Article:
* The FLR(M), for those of you who are not immigrants to the United Kingdom, is the name of the form used by the spouses, civil partners, and long-term unmarried partners of British citizens (UKC) or permanent residents to apply for “Further Leave to Remain” – i.e. temporary residency, i.e. the first step towards citizenship. If you get FLR, you are given permission to remain in Britain for two years. At the end of these two years, you must either apply for SET(M), which is “indefinite leave to remain” – i.e. permanent residency – or return to your country of origin. After living in the country as the spouse/partner of a British citizen or settled person for three years, you are then eligible to obtain British citizenship.

Because all the rules change in April, and according to all sources we’re looking at major changes to make things more restrictive, Dom and I will be applying for FLR in March. I would say we have a decent chance of getting the visa. I am, however, very worried about the maintenance requirements. At the moment, neither of us have a job. We’re living off my student loans and hoping one or both of us will be able to find a job soon. For me, getting FLR will make that much easier, as I’ll then be allowed to work as many hours as I want whenever I want. Right now, the student visa limits me to 20 hours/week during term-time, which is very unfortunate as there are many more full-time jobs open around here than part-time.

But, I met someone on the immigration forums I haunt who was in a similar situation two years ago. She is a US citizen (USC), and her husband is a UKC. At the time, she wasn’t working, because immigration rules didn’t allow her, and he was an unemployed student living off of his student loans. They also had £5000 in savings. They applied for, and got, the visa. My student loans give me more each term than they had in savings, so it probably evens out. I also have a budget drawn up to show that we can afford our rent and council tax without recourse to benefits, so I’m really optimistic that our application will be approved. I’m also hoping to include a letter of support from my father-in-law.

I’m trying very hard to not be too optimistic, as that usually leads to disappointment. I really don’t know what I’ll do if the application is denied. Continue on as I have been, I suppose, but out £550. The process is very stressful, so I’m sure I’ll be posting updates along the way. I’m not yet sure if I’ll do the in-person appointment or not. If I do, then I’d know on the day whether or not the application has been approved or denied, but those appointments are only for straightforward applications, and I’m not sure if ours would count as “straightforward”.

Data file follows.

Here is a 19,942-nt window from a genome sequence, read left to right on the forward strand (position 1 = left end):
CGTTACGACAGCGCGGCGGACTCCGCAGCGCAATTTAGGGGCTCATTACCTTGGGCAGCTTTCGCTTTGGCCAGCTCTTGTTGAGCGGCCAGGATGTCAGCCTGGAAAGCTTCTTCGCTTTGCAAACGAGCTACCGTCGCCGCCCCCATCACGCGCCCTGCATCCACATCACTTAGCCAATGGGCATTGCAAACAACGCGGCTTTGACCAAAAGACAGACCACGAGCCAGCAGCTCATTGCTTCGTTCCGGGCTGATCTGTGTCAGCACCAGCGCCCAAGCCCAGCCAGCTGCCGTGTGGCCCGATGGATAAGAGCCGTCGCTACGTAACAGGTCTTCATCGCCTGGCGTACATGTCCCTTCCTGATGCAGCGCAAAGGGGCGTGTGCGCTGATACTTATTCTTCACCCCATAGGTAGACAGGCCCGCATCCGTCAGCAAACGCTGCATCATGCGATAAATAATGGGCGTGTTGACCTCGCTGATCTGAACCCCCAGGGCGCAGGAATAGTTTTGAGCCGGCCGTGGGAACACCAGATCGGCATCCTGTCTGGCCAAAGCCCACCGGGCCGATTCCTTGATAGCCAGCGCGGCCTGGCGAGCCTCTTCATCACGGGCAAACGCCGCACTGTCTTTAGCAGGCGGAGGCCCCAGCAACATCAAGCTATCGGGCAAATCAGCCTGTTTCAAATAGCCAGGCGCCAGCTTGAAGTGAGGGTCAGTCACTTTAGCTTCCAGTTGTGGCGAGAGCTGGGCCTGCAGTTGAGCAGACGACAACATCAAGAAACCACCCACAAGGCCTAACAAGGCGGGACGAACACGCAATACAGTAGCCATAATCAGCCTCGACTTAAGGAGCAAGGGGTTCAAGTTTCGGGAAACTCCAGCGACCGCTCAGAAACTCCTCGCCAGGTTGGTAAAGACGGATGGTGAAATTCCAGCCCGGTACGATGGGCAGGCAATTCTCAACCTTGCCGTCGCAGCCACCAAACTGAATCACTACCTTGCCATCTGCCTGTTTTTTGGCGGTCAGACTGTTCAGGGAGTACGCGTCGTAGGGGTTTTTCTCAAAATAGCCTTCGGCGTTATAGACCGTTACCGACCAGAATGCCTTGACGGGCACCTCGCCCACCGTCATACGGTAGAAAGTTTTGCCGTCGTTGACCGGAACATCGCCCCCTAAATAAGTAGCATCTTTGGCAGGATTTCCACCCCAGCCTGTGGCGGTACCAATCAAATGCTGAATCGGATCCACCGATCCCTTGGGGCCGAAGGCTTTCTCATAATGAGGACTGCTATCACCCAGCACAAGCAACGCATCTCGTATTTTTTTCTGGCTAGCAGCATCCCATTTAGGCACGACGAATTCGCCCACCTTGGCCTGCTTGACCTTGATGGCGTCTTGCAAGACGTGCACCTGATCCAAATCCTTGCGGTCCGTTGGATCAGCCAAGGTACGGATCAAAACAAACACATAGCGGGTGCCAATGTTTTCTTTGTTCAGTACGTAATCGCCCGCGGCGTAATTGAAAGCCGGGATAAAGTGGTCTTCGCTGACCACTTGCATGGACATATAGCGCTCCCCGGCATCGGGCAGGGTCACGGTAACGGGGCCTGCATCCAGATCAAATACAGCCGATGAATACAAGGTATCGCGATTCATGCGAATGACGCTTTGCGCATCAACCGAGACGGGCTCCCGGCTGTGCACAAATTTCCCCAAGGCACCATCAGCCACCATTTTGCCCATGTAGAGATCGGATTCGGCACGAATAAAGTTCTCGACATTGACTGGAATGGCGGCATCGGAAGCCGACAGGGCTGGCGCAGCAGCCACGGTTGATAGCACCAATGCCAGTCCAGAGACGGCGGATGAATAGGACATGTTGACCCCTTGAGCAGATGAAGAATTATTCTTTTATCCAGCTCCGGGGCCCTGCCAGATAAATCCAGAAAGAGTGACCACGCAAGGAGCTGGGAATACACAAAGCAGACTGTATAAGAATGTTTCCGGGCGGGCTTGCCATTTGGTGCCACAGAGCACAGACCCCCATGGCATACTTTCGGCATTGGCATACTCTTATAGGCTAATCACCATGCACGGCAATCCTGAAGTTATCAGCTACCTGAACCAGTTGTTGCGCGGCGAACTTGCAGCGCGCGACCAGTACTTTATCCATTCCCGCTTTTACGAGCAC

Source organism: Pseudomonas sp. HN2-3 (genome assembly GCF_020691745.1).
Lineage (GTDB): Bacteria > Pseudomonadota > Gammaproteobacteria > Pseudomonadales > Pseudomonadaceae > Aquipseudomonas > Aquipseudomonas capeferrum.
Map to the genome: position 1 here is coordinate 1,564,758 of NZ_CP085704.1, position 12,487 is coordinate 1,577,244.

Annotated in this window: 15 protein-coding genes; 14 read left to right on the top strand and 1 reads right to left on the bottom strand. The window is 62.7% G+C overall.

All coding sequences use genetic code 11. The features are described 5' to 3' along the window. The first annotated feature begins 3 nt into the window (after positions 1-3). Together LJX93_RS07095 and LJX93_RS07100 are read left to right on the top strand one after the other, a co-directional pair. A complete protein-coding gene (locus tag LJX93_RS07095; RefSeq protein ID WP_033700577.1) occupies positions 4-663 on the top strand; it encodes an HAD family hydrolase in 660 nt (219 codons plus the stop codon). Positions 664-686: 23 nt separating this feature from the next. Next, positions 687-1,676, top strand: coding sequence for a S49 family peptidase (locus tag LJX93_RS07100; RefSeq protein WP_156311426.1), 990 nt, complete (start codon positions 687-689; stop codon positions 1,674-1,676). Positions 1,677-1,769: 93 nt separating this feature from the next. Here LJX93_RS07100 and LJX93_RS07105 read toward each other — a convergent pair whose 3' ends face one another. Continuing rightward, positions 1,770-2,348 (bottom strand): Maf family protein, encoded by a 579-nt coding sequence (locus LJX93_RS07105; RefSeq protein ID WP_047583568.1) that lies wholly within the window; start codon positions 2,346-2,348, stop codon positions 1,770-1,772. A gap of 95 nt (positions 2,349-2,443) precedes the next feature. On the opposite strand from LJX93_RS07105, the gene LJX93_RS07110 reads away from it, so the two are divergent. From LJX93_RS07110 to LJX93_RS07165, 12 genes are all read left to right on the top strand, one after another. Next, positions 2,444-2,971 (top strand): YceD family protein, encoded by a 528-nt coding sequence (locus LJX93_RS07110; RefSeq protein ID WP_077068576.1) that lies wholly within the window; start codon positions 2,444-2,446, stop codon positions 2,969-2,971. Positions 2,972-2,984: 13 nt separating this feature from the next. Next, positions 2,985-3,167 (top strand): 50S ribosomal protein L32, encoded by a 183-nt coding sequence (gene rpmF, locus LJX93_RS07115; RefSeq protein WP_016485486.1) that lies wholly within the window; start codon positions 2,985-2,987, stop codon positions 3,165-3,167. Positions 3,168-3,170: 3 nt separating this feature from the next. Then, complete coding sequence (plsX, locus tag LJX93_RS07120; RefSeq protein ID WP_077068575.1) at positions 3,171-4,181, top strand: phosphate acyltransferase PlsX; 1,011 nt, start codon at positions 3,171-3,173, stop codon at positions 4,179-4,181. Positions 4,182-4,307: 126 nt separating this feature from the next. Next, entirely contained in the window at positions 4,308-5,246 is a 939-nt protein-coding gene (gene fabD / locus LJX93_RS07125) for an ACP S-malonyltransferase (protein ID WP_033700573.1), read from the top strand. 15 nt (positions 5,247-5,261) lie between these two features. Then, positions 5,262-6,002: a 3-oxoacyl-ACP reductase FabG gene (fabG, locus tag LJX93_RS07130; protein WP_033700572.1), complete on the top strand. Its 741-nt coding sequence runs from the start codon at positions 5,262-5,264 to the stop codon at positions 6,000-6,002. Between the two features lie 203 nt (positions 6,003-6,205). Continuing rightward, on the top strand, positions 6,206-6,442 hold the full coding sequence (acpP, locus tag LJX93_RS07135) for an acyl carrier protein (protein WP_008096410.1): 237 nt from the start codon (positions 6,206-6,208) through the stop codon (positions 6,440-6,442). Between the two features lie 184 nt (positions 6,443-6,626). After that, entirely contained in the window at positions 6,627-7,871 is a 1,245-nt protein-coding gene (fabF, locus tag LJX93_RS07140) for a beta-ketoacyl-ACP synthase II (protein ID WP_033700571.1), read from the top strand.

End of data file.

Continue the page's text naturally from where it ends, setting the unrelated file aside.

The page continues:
Since we’ll be using all our “extra” money to apply for the visa, I’m going to have to hold off on getting my birth certificate corrected. *sigh* All the more reason for me to find a job as quickly as possible, I suppose. I do, in fact, have a job I’d really like to get that I’m applying for soon. But I really don’t think I will get it. And if I did get it, I’d have to have the spousal visa, since it’s full-time.

But… That’s where things on the immigration front are now. There will be updates, I’m sure, probably about how I can’t find some document or another that we need to apply or how the banks are being dicks about giving us the proper statements (they do it to everyone). 😀

* Massive changes to immigration rules will be put into place in April 2012. I believe these rules will apply to me, since if I get the visa, I’ll be considered already in the pipeline, but if someone randomly happens upon this post looking for information, these rules are NOT CURRENT. The best source of information is, of course, the UK Border Agency.